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Bank of New York Mellon v. SFR Investments Pool 1, LLC

United States District Court, D. Nevada

March 26, 2019

THE BANK OF NEW YORK MELLON FKA THE BANK OF NEW YORK, AS TRUSTEE FOR THE CERTIFICATEHOLDERS CWALT, INC., ALTERNATIVE LOAN TRUST 2006-OC7, MORTGAGE PASS-THROUGH CERTIFICATES, Plaintiff,
v.
SFR INVESTMENTS POOL 1, LLC, Defendant.

          ORDER

          RICHARD F. BOULWARE, II UNITED STATES DISTRCIT JUDGE

         I. INTRODUCTION

         Before the Court are Defendant's Motion to Dismiss (ECF No. 11), Plaintiff's Motion for Partial Summary Judgment (ECF No. 35), and Defendant's Motion for Summary Judgment (ECF No. 40).

         In the complaint filed February 28, 2018, Plaintiff seeks declaratory relief and injunctive relief on the basis of a quiet title claim. ECF No. 1. For the reasons stated below, the Court grants the Motion to Dismiss and dismisses Plaintiff's complaint in its entirety.

         II. FACTUAL BACKGROUND

         The Court summarizes the facts alleged in Plaintiff's complaint. ECF No. 1. The Court also takes judicial notice of the publicly filed documents attached to the submissions regarding the motion to dismiss.

         On or about April 12, 2006, Oliver J. Siores (“Borrower”) purchased real property located at 6906 Graceful Cloud Avenue, Henderson, NV 89011-4980; Parcel No. 161-35-213-104 (the “Property”). Borrower financed ownership of the property by way of loan in the amount of $135, 000.00 secured by a Deed of Trust dated April 12, 2006, executed in favor of non-party the First National Bank of Arizona. The Deed of Trust was assigned to Plaintiff on January 7, 2010. Siores defaulted under the terms of the note and Deed of Trust by failing to make all payments due.

         The Property was encumbered by a homeowners' association lien in favor of the Mesa Homeowners Association (“HOA”). Upon information and belief, Borrower purportedly failed to pay the HOA all amounts alleged due to the HOA.

         On October 16, 2012, the HOA, through its agent, Alessi & Koenig, LLC (“Alessi”), recorded a Notice of Delinquent Assessment Lien. This Notice stated the amount due to the HOA was $4, 140.65, consisting of $4, 065.65 in collection and/or attorneys' fees, assessments, interest, late fees, and service charges and $75.00 in collection costs. The Notice did not identify the super-priority amount claimed by the HOA.

         On May 6, 2013, the HOA, through Alessi, filed a Notice of Default and Election to Sell Under Homeowners Association Lien. This Notice of Default stated the amount due to the HOA was $5, 634.11 but did not identify the super-priority amount claimed by the HOA.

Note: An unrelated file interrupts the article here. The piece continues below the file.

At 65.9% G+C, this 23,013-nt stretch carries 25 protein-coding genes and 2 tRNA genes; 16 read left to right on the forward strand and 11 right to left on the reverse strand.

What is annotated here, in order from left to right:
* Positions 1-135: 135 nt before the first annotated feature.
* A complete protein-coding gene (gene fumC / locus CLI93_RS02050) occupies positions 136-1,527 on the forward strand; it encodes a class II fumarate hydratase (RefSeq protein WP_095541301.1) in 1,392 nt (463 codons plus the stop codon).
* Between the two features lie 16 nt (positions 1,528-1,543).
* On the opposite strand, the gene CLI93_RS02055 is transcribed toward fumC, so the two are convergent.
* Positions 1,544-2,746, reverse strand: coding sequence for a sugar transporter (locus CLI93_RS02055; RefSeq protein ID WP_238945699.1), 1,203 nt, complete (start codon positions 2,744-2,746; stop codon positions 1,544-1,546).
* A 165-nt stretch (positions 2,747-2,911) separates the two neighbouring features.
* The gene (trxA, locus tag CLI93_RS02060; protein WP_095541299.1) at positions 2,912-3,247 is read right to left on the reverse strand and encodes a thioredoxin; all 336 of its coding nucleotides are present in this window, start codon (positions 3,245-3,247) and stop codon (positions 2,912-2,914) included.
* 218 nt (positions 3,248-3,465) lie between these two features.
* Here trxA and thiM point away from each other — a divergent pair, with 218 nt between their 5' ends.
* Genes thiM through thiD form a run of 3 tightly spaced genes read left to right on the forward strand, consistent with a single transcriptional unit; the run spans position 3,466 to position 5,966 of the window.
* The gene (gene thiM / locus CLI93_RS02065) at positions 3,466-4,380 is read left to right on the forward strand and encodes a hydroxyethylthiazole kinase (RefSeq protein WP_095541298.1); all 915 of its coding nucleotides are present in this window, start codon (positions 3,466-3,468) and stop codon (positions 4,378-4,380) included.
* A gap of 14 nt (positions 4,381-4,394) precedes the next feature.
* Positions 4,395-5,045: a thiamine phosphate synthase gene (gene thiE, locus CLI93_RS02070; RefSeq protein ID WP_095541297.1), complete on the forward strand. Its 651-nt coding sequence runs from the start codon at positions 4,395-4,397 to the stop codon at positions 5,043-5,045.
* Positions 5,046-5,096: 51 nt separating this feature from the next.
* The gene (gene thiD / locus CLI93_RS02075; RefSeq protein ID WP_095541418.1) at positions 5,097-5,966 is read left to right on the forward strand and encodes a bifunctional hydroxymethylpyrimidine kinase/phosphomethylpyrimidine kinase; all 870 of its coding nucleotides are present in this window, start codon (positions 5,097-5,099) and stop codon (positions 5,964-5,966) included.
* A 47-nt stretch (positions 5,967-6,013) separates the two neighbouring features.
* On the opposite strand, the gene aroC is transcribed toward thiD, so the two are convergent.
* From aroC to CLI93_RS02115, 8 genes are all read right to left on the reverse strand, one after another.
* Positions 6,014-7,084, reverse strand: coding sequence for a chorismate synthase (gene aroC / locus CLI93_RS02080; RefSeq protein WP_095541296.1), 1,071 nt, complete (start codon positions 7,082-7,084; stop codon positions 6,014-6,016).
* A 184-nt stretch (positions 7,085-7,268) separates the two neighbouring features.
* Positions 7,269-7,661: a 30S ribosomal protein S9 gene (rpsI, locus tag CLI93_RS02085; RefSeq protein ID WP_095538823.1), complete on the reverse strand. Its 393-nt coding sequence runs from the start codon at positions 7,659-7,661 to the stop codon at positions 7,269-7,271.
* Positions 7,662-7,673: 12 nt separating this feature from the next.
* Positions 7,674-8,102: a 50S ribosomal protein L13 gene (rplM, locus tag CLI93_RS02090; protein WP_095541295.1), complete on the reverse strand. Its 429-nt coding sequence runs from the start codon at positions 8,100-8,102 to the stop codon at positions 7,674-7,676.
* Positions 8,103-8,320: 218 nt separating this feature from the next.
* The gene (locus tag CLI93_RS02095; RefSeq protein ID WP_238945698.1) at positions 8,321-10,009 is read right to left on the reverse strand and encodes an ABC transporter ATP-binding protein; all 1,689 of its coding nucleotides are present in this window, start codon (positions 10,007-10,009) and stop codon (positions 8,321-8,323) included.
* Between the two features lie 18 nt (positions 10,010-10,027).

After the Notice of Default was recorded, Bank of America, who then serviced the loan secured by the Deed of Trust, through counsel at Miles Bauer Bergstrom & Winters (“Miles Bauer”), contacted Alessi and requested a payoff ledger detailing the amounts owed in an attempt to determine the super-priority amount. Alessi sent a payoff ledger, and informed Bank of America that the last nine months of delinquent assessments for the Property-the super-priority amount- was $630.00. Accordingly, Bank of America, through Miles Bauer, tendered payment of $630.00 to Alessi to satisfy the super-priority portion of the HOA's lien on July 11, 2013. Alessi rejected the payment.

         On November 5, 2013, the HOA, through Alessi, recorded a Notice of Trustee's Sale, setting the sale for December 4, 2013. This Notice of Sale stated the amount due to the HOA was $7, 818.81. The Notice of Sale did not identify the super-priority amount claimed by the HOA.

         The HOA non-judicially foreclosed on the Property on December 4, 2013, selling the Property to Defendant for $14, 000.00.

         In none of the recorded documents nor in any notice did the HOA or Alessi specify whether it was foreclosing on the purported super-priority portion of its lien, if any, or on the sub-priority portion of its lien. In none of the recorded documents nor in any notice did the HOA or Alessi specify that the Deed of Trust would be extinguished by the HOA's foreclosure. The HOA's sale of the ...


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